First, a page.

Note: In relating this story, I used a lot of terms related to QQube, MS Excel and QuickBooks. QQube is a database tool for QuickBooks and allows users to analyze data in far more detail than you could with QuickBooks.

How many times do you get obsessed with finding an answer to a problem and don’t ask for help?
Don’t let yourself go down this dark path by yourself…. Seek help and save yourself time and sanity… Allow your pride to be humbled. Even just talking out the problem with others may yield insights that you will not come up with on your own.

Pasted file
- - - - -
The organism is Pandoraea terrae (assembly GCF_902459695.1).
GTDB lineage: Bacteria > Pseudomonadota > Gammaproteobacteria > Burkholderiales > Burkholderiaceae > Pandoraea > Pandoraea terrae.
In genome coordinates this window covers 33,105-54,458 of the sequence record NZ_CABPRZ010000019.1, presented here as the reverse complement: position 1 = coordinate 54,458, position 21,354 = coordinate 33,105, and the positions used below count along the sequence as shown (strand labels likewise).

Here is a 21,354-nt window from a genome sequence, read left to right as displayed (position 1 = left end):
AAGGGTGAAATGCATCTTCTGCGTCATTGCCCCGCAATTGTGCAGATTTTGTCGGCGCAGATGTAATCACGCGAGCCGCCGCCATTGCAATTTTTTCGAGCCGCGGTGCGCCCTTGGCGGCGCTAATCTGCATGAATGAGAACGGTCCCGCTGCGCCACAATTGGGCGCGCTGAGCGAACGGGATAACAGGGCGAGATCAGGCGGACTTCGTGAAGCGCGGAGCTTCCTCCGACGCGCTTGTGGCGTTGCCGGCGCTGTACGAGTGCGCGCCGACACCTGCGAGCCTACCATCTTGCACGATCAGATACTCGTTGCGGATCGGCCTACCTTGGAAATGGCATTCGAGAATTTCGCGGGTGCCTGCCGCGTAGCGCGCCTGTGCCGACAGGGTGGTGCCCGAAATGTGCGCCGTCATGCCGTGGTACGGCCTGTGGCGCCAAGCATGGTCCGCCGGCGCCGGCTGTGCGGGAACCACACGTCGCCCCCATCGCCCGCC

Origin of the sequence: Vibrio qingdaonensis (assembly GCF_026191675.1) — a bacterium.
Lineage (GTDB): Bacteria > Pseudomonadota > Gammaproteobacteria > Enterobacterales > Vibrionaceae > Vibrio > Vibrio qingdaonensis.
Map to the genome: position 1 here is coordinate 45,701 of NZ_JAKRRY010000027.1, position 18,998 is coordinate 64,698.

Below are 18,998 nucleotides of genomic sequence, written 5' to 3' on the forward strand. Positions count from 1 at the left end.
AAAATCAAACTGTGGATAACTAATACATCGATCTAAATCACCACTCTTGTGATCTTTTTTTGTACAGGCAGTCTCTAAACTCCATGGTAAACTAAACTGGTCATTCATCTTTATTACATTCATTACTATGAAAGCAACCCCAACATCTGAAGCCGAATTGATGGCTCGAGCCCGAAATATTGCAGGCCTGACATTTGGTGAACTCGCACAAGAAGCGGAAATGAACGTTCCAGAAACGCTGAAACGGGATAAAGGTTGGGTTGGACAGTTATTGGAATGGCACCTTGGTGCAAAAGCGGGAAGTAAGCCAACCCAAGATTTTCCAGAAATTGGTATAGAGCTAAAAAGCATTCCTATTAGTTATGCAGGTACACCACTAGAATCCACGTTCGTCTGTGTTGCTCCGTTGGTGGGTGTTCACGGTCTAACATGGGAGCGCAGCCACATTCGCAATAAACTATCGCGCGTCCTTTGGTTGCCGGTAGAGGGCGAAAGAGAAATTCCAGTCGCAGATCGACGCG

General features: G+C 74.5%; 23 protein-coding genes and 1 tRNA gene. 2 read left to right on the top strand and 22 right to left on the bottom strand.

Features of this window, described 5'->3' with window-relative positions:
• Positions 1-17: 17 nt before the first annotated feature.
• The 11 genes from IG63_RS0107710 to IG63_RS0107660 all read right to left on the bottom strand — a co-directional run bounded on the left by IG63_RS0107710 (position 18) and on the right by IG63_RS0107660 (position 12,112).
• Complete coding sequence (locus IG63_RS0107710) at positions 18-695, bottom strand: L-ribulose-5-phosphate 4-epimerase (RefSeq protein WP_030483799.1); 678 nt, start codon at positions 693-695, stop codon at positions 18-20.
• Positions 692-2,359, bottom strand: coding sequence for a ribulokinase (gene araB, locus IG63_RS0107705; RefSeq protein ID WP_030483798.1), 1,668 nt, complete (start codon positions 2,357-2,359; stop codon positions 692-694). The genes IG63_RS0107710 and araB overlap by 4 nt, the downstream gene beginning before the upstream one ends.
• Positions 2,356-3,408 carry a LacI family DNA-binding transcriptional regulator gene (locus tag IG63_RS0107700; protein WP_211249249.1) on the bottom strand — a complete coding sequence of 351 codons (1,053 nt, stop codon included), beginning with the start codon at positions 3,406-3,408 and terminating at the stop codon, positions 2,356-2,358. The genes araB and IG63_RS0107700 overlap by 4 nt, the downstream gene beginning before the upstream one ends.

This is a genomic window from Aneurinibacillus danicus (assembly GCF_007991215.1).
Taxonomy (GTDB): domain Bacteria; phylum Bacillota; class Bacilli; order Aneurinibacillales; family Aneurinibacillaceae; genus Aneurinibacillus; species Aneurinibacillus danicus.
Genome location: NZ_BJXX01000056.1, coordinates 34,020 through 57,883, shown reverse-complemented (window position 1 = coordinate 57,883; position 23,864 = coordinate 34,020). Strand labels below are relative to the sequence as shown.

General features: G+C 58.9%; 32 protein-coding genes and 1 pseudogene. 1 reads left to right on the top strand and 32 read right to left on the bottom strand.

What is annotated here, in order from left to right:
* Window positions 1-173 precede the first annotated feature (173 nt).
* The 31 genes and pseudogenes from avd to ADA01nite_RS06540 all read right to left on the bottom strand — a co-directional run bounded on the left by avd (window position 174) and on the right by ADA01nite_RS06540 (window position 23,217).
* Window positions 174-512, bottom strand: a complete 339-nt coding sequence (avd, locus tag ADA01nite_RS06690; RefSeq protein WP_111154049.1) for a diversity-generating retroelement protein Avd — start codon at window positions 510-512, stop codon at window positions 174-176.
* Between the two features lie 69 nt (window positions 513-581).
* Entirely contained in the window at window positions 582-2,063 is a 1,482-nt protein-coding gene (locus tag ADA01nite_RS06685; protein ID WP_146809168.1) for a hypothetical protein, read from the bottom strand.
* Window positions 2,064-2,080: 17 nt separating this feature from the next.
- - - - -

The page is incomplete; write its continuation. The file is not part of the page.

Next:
The consequences of not asking for help came to light the other day as I  spent 3 days attempting to balance an Excel  report between  QQube (www.clearify.com) and QuickBooks.   Numbers, transactions and dates whirling about.  I was determined to find the issue so that I could either solve it or describe it the folks at QQube.
It wasn’t that I didn’t want help – I did but felt that if I didn’t continue to find a solution, then what good am I. Chuck Vigeant, QQube’s founder, has always mentored me and others to stretch and think about your problem – what you are going after and doing, instead of just seeking an answer.